LaTeX Resources

March 12, 2017

I’ve found myself having to use LaTeX more often in the past couple of semesters. Over time, I discovered (what I think to be) a neat workflow for creating LaTeX documents. Now I find it easier to write a humanities essay with LaTeX than Pages. So, I thought I’d write about the tools and packages that I have found to be useful.

1. ShareLaTeX

If you’re looking to get started with LaTeX or want a quick introduction to LaTeX basics such as how to insert images or manage bibliography, ShareLaTeX’s guides have been simple and accessible.

2. Pandoc

I don’t write in LaTeX, well not exactly. Most of the time, I write in markdown, with some LaTeX inside, and use pandoc to convert that into a pdf file. It’s surprisingly simple to do this. Pandoc allows you to inline LaTeX commands in markdown and include LaTeX formatting options in a YAML metadata block.

title: Assignment
author: Stacey Tay
date: Mar 12, 2017
documentclass: article
paper-size: A4
  - \usepackage{amsmath}
  - \usepackage{amsthm}
  - \usepackage{fullpage}
  - \usepackage[utf8]{inputenc}

# Part 1

## Question 1

Erm, lorem ipsum.

A template that I use for assignments.

3. Detexify

Super useful if you have to use a math symbol but don’t know the LaTeX command for that symbol. Instead of searching the name of the symbol (assuming you know its name), or looking through a list of mathematical symbols and its corresponding LaTeX command in O(n) time, Dextexify allows you to draw the symbol and returns with a list of matching symbols and commands.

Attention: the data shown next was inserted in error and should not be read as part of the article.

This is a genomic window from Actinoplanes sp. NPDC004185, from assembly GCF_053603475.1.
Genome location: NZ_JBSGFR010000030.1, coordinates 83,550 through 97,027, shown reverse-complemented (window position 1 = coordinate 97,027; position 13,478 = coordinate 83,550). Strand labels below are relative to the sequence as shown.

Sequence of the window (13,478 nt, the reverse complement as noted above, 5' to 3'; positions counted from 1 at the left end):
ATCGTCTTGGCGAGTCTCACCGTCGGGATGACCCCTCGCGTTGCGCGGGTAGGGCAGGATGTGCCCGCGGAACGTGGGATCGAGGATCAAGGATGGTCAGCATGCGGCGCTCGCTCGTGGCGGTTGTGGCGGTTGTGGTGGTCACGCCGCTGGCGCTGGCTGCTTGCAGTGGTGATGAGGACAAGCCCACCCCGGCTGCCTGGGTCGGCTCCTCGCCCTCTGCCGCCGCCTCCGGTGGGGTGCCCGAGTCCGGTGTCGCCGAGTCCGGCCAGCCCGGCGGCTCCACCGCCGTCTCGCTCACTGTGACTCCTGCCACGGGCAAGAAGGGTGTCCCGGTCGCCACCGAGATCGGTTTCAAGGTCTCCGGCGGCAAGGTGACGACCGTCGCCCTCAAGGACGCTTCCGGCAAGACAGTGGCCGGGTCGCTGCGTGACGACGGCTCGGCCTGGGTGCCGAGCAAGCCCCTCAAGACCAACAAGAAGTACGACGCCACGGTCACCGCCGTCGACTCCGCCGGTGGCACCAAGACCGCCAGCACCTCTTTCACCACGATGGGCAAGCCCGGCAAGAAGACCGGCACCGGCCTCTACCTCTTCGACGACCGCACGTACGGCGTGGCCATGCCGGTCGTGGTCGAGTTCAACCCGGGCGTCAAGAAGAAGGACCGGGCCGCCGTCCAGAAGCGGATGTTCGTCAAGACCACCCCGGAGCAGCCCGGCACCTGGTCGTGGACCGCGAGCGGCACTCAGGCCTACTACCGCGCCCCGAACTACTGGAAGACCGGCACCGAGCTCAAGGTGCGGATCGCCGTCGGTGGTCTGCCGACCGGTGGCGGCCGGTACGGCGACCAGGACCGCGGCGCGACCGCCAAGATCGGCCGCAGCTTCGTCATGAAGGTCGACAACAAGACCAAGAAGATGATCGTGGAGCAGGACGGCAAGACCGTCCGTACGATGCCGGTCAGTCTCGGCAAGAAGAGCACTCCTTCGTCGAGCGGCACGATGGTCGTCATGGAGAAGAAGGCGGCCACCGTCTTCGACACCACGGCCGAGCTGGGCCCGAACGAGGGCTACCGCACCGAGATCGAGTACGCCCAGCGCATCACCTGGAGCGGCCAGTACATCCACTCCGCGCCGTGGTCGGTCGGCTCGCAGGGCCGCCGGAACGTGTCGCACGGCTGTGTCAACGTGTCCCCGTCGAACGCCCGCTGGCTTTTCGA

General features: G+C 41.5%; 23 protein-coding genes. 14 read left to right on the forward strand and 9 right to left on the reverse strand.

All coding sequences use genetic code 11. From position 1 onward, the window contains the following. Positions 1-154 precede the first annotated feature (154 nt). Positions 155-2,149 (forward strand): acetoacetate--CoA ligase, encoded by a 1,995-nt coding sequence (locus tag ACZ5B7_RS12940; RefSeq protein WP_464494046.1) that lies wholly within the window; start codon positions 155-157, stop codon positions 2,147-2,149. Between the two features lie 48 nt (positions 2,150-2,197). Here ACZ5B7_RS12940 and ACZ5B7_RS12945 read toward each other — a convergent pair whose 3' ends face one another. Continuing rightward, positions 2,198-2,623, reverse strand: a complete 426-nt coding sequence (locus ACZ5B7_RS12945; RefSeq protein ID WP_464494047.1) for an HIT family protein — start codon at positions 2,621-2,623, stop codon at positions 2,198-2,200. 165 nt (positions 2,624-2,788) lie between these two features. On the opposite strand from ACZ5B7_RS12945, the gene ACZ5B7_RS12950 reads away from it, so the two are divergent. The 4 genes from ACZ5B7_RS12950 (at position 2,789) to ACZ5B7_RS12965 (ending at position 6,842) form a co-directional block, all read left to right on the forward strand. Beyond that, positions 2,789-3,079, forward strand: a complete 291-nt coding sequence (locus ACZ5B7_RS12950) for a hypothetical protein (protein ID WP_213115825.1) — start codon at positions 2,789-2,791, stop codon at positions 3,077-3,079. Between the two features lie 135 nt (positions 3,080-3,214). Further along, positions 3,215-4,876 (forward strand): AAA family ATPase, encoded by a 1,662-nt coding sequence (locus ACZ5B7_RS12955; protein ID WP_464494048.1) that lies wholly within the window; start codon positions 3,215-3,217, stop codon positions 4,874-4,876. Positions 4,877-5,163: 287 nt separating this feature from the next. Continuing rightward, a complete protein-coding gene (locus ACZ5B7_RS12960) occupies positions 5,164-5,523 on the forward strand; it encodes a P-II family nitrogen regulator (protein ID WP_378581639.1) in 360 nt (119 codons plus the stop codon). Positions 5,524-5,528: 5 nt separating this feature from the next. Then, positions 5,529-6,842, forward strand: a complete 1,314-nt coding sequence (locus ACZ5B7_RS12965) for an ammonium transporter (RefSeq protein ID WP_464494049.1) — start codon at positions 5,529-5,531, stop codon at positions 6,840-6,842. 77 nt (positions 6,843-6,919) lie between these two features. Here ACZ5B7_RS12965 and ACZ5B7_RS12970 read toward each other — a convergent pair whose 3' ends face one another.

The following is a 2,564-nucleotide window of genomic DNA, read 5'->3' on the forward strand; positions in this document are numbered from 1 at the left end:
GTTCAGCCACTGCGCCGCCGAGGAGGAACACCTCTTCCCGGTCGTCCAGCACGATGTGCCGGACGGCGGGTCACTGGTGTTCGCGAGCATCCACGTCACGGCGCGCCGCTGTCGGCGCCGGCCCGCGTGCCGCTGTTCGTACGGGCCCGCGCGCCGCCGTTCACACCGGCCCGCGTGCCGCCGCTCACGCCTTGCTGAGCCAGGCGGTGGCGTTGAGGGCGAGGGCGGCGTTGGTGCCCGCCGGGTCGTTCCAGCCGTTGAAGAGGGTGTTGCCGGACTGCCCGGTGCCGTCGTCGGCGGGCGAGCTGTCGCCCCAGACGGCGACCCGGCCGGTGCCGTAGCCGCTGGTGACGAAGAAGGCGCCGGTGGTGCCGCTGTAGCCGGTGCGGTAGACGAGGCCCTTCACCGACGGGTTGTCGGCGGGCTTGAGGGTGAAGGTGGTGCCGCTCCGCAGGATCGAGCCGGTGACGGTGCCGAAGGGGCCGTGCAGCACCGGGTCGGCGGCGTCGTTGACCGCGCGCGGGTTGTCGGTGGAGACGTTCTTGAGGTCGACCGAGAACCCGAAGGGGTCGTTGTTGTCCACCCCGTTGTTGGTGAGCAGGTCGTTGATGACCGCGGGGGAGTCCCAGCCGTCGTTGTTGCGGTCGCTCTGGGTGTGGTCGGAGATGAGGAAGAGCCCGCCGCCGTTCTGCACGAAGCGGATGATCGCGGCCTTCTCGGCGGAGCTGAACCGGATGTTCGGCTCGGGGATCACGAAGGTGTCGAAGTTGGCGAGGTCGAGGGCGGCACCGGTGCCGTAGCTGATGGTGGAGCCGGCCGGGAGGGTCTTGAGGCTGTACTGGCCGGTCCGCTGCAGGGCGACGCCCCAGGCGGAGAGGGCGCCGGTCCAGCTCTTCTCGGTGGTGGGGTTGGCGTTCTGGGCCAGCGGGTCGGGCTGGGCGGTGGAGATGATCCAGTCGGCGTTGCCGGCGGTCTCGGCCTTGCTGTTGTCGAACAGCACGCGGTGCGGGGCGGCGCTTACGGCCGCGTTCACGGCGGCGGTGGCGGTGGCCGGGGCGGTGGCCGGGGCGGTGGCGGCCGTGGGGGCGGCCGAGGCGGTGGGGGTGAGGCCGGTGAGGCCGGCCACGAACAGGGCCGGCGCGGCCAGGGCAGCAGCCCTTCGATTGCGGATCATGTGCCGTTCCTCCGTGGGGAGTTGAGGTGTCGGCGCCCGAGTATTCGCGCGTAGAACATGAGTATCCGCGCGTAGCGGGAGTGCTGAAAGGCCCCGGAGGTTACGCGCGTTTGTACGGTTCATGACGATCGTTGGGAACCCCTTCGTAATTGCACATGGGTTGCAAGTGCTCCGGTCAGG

dexterify screenshot

The different triangles in LaTeX.

4. Emacs

This might be useful if you use emacs. Since I use emacs for everything that involves writing something, I had to find a reason an effective way to use emacs when creating LaTeX documents. Besides the usual useful text editing features, I also wanted to be able to preview my work as I typed it out. So, I wrote a save-hook that compiles and updates the resulting pdf on saving the file in emacs. This allows me to edit in emacs and see the updated pdf side-by-side.

(defun s/pandoc-markdown-to-pdf ()
  "Compile pandoc markdown document and update pdf in Preview."
  (shell-command (format-spec "pandoc -o %s.pdf && open %s.pdf && open -a"
                              (format-spec-make ?s (shell-quote-argument (file-name-base buffer-file-name))))))

(defun s/turn-on-pandoc-markdown-to-pdf-save-hook ()
  "Add s/pandoc-markdown-to-pdf to buffer's after-save-hook."
  (add-hook 'after-save-hook 's/pandoc-markdown-to-pdf nil t))

You don't need emacs to write LaTeX, but where's the fun in that?

5. Specific Resources for SoC Classes

For when you find yourself taking a logic class or having to do a research project.

Packages for CS3234 Logic and Formal Systems

  • bussproofs—for constructing proof trees, i.e. that logical rules thing with premises and a line separating them from the conclusion at the bottom.
  • natded—for creating Jaśkowski-style box proofs.
  • qtree—for drawing tree diagrams.


Stacey Tay

Hi! I’m Stacey. Welcome to my blog. I’m a software engineer with an interest in programming languages and web performance. I also like making 🍵, reading fiction, and discovering random word origins.